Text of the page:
A patent can be a tricky thing as it is. It can be a challenge to determine if you need a patent, but even more so problematic as you look to decide what type of patent you need. For many entrepreneurs, the realization is that they need either a provisional or utility patent, both of which offer very different terms and considerations.
To better help you understand the two, as well as determining which is best for your idea, here are some things to keep in mind regarding provisional and utility patents.
Provisional Patents – A Timely Consideration
One of the easiest ways to determine the difference between a provisional and a utility patent is by considering the timing in which it’s filed.
A provisional patent can be used to cover an idea for a certain period of time. This gives the inventor time to go through the full patent process, if they choose that it it’s worth it. The truth is that there are a lot of ideas and patents already out there. So while you may have a golden idea that you think nobody has ever had before, that may not be the case. In addition, filing for an idea that has already been granted a utility patent will only disrupt and clog the system for other ideas that actually do need patents. Instead, utility patents are perfect for offering protection for a time period, without having to risk losing everything due to not being filed for soon enough.
Utility Patents – Offering The Best Protection
As mentioned, a utility patent is much more serious and offers longer terms than a provisional patent. Therefore, if an idea is going to be taken to the next steps, then an inventor will want to file for a utility patent. This will help to protect them for years to come, which could mean a life-changing difference in terms of financial gains that come from a product.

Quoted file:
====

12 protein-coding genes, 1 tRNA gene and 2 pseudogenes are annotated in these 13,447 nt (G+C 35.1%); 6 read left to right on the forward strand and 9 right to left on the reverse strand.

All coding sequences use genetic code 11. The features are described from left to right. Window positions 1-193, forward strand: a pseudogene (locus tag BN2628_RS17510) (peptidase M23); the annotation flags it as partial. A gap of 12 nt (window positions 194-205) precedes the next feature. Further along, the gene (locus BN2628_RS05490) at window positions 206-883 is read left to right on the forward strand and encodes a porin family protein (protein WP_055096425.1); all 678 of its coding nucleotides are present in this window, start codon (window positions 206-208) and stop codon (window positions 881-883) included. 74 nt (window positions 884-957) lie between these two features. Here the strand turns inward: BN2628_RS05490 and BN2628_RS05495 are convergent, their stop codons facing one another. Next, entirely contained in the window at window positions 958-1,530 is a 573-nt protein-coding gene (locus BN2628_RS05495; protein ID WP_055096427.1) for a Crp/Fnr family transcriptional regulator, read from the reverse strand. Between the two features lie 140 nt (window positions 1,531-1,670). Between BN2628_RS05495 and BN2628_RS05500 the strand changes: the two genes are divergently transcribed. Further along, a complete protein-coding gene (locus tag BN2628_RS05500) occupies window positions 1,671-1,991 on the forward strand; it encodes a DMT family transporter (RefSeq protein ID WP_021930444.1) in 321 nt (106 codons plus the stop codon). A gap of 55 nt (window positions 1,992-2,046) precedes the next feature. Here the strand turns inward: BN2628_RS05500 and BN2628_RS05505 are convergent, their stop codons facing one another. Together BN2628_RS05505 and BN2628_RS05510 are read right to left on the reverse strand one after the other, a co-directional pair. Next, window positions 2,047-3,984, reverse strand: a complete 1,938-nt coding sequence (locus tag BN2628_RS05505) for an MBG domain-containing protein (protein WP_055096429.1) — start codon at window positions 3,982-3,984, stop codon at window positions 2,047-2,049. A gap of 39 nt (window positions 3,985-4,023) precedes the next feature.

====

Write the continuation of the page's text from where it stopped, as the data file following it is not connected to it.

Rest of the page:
Before a family can reap the benefits of a life-changing idea, and the money that comes with it, they also need to invest in the patent itself. This is another large difference between provisional and utility patents, as the latter will cost much more money. Utility patents may also require lawyers to help determine and define legal jargon related to the idea being patented, which may cost additional fees as well.
Which One Is For Me?
There is little debate that a utility patent is the best way to go if you have a new idea that has yet to be thought of – and trust us, there are plenty of
them left. However, due to the timing and cost associated with filing, many inventors choose to go the quicker route with a provisional patent. If this is the way you choose to go, understand that your protection will only be granted for a certain period of time and a utility patent will need to be filed for future protection.
Patents protect our greatest ideas and our financial futures. To ensure you have the protection you need, consider this insight for determining if you need a provisional or utility patent.